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How To Know: Should I Lease A Car Or Buy A Car?

By Dan Green

Car buyers ask: “Should I lease a car or should I buy one?” The answer is simpler than you’d think. There are some obvious scenarios when leasing a car is better than buying one, and you should know them when you see them.

What Is A Car Lease?

A car lease is a form of car ownership between a car buyer and a car dealership.

When you choose to lease a car from a dealership, the dealership gives you a car for a certain number of years with the pledge that you’ll give the car back after those years have ended.

Leasing a car is similar to having it on loan.

You drive the car and treat it as your own. When your lease is over, you return the car back to the dealership as-is. There’s no negotiation and no hassle in the hand-off. The car belongs to the dealership again and the dealership will want to resell it.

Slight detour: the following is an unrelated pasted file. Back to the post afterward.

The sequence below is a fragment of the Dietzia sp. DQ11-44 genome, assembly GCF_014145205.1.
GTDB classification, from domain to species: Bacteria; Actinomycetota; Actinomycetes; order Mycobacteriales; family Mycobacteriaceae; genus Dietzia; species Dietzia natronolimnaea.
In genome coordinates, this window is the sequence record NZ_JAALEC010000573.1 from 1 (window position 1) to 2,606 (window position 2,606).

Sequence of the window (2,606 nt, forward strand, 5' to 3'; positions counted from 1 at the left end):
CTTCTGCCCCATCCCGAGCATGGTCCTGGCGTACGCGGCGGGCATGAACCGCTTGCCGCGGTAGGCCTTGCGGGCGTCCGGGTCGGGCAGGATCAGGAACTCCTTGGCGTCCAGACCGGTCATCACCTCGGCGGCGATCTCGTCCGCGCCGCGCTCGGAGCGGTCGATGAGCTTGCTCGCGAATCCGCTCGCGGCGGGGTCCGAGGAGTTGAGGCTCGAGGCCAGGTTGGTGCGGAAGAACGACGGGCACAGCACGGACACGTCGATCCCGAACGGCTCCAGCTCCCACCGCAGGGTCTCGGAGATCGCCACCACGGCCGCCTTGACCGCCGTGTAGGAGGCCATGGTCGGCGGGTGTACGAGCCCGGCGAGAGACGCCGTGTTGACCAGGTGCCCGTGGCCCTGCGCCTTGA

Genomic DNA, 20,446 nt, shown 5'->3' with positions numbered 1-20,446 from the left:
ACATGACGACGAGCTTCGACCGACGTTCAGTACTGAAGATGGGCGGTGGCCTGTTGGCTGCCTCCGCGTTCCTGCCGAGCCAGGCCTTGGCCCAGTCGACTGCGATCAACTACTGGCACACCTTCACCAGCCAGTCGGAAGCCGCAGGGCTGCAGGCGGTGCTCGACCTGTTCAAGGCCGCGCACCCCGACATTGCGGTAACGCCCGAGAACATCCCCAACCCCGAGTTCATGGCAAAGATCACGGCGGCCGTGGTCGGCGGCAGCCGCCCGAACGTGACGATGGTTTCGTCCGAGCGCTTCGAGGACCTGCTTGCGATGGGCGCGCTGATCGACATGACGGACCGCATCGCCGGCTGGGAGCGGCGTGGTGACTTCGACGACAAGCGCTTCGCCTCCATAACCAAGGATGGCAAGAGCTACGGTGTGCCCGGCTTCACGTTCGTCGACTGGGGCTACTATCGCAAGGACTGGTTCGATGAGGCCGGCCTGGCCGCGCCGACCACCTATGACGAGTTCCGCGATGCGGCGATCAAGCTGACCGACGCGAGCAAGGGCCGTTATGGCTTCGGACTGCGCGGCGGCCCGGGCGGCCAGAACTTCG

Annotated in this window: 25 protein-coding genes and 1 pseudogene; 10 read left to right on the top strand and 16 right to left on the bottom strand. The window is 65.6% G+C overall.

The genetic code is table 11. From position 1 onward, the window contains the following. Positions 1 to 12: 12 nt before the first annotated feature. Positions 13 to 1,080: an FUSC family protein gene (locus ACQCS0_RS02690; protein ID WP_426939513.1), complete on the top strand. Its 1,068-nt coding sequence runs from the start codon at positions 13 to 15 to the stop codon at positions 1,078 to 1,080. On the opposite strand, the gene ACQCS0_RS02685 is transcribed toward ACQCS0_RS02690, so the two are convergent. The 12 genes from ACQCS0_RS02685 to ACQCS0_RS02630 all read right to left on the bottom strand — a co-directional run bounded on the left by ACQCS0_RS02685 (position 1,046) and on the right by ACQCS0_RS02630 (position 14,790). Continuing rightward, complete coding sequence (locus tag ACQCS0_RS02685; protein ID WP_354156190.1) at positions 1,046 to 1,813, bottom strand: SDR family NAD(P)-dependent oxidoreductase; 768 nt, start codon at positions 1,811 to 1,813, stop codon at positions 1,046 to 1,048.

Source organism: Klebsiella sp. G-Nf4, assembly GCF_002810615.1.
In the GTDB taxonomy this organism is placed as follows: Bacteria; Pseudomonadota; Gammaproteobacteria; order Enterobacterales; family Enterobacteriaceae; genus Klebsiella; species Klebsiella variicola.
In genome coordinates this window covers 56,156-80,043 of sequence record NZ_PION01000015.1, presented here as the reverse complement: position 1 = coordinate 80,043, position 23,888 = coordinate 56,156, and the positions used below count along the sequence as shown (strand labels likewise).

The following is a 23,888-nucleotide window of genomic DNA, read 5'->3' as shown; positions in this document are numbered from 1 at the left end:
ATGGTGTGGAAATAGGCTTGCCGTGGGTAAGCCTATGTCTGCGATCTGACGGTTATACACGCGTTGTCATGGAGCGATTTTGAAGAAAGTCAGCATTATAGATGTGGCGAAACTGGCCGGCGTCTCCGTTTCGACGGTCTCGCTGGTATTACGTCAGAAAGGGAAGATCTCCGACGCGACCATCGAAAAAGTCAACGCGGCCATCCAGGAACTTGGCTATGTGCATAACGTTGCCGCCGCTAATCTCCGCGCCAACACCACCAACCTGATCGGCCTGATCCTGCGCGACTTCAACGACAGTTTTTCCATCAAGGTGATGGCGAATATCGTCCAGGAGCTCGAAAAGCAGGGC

Except now, the car is worth less than when you bought it. The car has depreciated and the dealership can’t get the car’s original price.

Car lease payments are designed to offset depreciation.

If your dealership expects a car to lose 35% of its value in the next three years, your next three years of lease payments will be roughly equal to that same thirty-five percent.

This is the reason why car payments are lower for leased cars. Buying a car means paying 100% of its value to the dealership. Leasing a car means paying for the car’s depreciation only.

How much your car will depreciate during your lease depends on three things:

  1. The type of car you’re driving
  2. The amount of driving you’re doing
  3. The wear-and-tear of the driving you’re doing

The length of your lease will matter, too. Most leases are 3 years in length. There are options for shorter or longer leases, though. The longer you lease your car, the more it’s expected to depreciate.

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Great Reasons To Lease A Car

Choosing to lease a car or buy one is a personal decision.

There are obvious scenarios when it will make sense to lease a car instead of buying one; just as there are times when buying a car is the best possible choice.

However, because leasing a car and buying a car are so different, we can use the strengths of the car lease program to help identify whether leasing a car is right for you.